Housing and health: working together

Housing and health: working together

Jellings, Vicki

Home improvement agencies are a recognised part of the preventative jigsaw, enabling older homeowners to remain living at home safely and independently. Vicki Jellings explains about the Healthy Homes, Healthier Lives programme that promotes the connection between good housing and good health, to health and social care professionals.

Introduction

The innovators of the Victorian era knew very well how much environment affected health. Just consider the impact of the introduction of sewage systems and clean water supplies, the slum clearance programmes and rebuilding of housing so that people could live in healthier environments.

So, is it all sorted? Do we not need to consider housing and health any more? Ask anyone who visits vulnerable people in their own homes and almost certainly the answer would be ‘no’. Whilst most people are now relatively well housed, there are still many who are not.

There are currently 6.3 million (DCLG, 2006) ‘non-decent’ homes in England – the technical term used by government to describe whether a property meets a minimum standard. Homeowners aged 75 or over who have lived in the same home for more than 30 years, are more likely to be in non-decent homes.

With a growing emphasis on providing health and social care at or close to home and enabling more older people to live independently in their own homes (DH, 2006) making sure that those homes are decent places to live becomes even more important.

How can those of us working in health, social care and housing work together to make sure that this happens?

Improving standards

A joint initiative in Blackpool, involving the primary care trust, housing authority, social services and newly established Blackpool Care and Repair, is showing how living conditions for older people can be improved.

The aim of SEASHORE (Seeking to Ensure a Safer, Healthier Older Residents Environment) is to provide older homeowners with free environmental inspections, following through with practical measures to rectify any health hazards that are detected. Blackpool Care and Repair carry out these checks and work.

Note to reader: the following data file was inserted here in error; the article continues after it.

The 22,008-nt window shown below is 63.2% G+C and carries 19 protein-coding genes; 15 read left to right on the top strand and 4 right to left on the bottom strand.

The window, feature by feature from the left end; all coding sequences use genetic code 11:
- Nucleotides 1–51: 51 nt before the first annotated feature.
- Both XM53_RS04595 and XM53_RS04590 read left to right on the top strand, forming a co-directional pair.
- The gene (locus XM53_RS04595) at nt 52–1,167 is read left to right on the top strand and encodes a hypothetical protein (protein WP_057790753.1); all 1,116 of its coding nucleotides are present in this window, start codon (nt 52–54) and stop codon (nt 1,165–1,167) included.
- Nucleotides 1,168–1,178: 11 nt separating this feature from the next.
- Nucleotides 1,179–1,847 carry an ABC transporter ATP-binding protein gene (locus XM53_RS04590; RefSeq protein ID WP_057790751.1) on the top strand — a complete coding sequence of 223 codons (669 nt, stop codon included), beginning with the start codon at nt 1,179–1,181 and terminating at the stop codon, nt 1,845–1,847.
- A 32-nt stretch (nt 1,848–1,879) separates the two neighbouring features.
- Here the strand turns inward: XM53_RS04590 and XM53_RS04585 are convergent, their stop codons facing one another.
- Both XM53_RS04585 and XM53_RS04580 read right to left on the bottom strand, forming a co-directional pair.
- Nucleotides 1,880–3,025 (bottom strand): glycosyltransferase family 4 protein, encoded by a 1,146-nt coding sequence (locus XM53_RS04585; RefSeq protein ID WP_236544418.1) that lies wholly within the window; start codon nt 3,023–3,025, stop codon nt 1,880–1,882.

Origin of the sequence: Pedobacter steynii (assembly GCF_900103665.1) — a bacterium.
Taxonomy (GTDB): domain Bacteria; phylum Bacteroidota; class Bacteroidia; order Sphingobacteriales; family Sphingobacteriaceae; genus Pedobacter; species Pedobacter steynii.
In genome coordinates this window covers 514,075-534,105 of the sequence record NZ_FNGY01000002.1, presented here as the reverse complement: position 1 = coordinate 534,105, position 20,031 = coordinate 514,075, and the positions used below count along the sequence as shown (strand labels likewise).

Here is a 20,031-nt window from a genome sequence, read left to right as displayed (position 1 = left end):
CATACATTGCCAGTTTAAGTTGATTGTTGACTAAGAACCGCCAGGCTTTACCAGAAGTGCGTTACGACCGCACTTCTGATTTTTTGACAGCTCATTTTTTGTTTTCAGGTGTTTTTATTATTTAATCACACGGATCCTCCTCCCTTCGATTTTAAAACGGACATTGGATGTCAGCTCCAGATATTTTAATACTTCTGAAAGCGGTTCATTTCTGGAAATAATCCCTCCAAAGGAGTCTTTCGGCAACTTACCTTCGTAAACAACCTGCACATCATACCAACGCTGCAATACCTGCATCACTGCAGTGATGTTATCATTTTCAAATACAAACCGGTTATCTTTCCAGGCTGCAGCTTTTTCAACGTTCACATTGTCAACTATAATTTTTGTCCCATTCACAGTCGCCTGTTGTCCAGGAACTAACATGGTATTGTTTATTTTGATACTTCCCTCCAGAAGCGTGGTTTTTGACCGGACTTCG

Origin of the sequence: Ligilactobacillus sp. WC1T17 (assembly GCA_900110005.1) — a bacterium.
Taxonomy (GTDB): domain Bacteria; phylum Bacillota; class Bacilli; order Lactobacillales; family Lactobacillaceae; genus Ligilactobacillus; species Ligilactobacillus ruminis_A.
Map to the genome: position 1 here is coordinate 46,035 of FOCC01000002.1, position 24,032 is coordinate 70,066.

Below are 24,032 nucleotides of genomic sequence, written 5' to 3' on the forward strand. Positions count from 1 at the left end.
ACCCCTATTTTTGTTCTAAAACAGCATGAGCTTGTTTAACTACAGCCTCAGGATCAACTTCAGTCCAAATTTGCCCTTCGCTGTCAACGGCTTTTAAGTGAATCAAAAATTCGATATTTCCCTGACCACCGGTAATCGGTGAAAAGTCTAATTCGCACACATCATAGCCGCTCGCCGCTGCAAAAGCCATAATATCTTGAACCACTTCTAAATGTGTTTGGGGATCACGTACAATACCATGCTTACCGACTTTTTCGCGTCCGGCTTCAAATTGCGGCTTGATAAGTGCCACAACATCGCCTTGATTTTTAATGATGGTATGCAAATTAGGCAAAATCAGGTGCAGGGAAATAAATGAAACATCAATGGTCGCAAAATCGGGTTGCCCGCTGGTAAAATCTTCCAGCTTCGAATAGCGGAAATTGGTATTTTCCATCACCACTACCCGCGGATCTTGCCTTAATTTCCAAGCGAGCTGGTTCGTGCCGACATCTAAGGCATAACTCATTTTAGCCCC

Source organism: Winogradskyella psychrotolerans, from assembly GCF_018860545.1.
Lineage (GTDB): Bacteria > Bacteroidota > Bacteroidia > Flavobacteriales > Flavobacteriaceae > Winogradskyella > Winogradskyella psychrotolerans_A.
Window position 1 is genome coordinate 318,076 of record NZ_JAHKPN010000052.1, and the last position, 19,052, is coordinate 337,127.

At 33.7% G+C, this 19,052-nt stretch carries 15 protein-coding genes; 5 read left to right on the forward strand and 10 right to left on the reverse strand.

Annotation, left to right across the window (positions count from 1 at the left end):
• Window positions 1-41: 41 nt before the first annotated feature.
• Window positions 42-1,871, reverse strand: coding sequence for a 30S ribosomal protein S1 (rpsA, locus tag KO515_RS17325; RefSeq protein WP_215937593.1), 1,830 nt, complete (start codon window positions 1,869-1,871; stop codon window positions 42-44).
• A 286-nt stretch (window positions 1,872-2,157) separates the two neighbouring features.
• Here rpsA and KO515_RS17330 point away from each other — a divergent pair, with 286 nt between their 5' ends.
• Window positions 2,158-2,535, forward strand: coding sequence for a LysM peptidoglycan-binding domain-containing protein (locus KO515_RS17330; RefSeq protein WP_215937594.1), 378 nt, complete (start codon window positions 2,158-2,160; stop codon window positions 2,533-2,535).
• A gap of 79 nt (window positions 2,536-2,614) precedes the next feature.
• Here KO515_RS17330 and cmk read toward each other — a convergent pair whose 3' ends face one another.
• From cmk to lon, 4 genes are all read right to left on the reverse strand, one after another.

The case of 78-year-old Mr Watson illustrates the point. He was a frequent visitor to his GP with respiratory problems, so the health visitor referred him to Blackpool Care and Repair. They discovered that he was living in one room on the ground floor of his terraced house because he had difficulty climbing the stairs (hence unable to reach the bathroom and bedroom, although there was a downstairs toilet). His only heating was a defective electric bar fire, which had old wiring, making it dangerous to use.

Using their team of ‘handy people’, Care and Repair immediately provided safe temporary heating, moved his bed downstairs (he had been sleeping on the sofa) and then set about organising permanent improvements, which included rewiring, installation of central heating funded by a Warm Front grant and a grant aided stairlift.

The agency also offers a home safety / falls prevention check and undertakes remedial work, for example, installing grab rails, removing trip hazards, electric blanket exchange, smoke alarm installation, and chip pan or safe fryer swap.

‘The people of Blackpool have higher levels of ill health and early death than the average for England. It is now well recognised that improving health is beyond the scope of the NHS and that there are many factors that determine our health. When we examined the causes of the health inequalities in Blackpool, we found that cold homes and accidents in the home made a significant contribution to the town’s poor health. As such, an approach to housing and health is central to our strategy to reduce health inequalities and SEASHORE is delivering this for us.’

Dr Andy Howe, Director of Public Health, Blackpool Primary Care Trust

Blackpool Care and Repair aims to carry out 800 environmental inspections per year. In the first year, they are well on target. Key to this success is the frontline health and social care workers, such as occupational therapists, community matrons, health visitors and social workers, who act as the eyes and ears of the programme, referring eligible householders to get the help they need.

To build and maintain this network, Blackpool Care and Repair hold regular training events and briefing sessions. To date, around 200 frontline health and social care workers have attended sessions where they explore the links between poor housing and poor health and meet representatives from the SEASHORE programme to discuss the role they can play in helping householders to benefit from it.

Healthy homes, healthier lives

To run these sessions Blackpool Care and Repair uses the Healthy Homes, Healthier Lives training kit, which has been designed by Care and Repair England, to encourage and support initiatives like SEASHORE.